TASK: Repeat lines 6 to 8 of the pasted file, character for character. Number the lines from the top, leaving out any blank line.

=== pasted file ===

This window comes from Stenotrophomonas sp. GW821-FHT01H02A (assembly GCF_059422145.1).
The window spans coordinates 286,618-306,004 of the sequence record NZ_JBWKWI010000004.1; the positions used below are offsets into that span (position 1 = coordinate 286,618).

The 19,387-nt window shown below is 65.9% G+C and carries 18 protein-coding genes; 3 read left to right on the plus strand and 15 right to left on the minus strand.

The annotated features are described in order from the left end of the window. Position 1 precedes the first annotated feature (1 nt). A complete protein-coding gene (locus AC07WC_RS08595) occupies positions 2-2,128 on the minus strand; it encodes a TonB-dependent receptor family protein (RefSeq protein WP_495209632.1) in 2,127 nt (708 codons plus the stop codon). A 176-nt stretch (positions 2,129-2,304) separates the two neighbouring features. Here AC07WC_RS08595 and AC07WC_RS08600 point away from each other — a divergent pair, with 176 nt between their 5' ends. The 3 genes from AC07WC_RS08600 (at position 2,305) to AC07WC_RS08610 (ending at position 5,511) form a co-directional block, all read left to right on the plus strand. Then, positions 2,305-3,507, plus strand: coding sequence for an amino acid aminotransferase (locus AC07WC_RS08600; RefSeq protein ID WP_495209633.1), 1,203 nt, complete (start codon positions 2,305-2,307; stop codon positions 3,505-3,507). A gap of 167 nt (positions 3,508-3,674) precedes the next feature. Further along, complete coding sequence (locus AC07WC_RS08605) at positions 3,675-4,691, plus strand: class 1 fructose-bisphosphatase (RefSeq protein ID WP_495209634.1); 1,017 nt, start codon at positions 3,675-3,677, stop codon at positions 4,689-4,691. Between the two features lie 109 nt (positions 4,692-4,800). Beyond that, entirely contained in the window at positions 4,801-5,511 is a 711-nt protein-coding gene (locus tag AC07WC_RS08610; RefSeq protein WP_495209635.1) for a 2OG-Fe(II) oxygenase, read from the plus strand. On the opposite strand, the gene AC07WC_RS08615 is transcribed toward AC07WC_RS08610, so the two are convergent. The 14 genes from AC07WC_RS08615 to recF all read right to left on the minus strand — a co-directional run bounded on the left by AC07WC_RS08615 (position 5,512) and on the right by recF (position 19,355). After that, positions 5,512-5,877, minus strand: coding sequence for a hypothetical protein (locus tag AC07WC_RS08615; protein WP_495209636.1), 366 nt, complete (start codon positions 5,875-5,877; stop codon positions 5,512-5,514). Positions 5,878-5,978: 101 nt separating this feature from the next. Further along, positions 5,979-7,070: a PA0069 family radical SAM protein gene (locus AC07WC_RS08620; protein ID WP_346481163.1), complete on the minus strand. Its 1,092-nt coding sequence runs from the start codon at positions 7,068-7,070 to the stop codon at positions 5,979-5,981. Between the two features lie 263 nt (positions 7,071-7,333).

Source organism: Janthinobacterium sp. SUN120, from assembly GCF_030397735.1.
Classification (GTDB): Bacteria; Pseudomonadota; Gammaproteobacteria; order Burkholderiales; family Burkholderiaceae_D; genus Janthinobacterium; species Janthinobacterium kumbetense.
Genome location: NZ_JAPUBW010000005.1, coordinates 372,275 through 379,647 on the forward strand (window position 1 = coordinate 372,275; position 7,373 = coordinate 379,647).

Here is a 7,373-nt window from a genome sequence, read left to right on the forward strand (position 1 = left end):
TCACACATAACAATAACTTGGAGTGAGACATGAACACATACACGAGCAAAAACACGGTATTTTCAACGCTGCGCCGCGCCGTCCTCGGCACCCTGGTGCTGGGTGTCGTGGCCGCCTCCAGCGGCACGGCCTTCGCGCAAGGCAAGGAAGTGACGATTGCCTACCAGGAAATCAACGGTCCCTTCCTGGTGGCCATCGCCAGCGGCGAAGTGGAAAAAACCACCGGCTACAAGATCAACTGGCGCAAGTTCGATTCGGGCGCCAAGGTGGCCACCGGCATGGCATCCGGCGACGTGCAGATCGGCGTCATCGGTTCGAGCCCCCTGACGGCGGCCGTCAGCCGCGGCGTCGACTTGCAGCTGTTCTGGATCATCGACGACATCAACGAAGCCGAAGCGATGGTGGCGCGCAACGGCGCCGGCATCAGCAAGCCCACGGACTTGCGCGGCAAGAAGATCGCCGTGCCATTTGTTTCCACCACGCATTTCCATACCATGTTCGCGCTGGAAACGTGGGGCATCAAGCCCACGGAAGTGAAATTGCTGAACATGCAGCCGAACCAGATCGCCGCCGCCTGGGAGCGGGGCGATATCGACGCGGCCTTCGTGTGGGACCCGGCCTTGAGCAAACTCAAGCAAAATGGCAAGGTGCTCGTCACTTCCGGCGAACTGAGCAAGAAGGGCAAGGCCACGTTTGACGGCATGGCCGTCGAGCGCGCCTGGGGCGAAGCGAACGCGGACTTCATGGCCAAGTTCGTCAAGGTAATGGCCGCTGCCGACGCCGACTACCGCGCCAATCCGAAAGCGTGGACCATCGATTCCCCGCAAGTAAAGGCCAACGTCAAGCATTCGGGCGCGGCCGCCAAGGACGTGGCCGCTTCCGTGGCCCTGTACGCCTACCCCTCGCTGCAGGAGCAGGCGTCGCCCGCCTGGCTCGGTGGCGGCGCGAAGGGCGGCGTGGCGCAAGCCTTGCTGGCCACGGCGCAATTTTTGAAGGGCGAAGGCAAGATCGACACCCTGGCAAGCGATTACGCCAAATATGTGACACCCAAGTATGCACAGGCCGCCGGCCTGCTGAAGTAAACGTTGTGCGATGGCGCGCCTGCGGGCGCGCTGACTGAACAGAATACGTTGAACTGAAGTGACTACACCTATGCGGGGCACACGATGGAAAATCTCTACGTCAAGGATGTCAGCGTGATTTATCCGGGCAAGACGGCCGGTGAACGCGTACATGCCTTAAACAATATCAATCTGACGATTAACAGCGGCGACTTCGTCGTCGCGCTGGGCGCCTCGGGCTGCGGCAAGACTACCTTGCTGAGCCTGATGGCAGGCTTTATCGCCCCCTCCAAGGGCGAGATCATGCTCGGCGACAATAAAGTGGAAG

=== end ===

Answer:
Classification (GTDB): Bacteria; Pseudomonadota; Gammaproteobacteria; order Burkholderiales; family Burkholderiaceae_D; genus Janthinobacterium; species Janthinobacterium kumbetense.
Genome location: NZ_JAPUBW010000005.1, coordinates 372,275 through 379,647 on the forward strand (window position 1 = coordinate 372,275; position 7,373 = coordinate 379,647).

Here is a 7,373-nt window from a genome sequence, read left to right on the forward strand (position 1 = left end):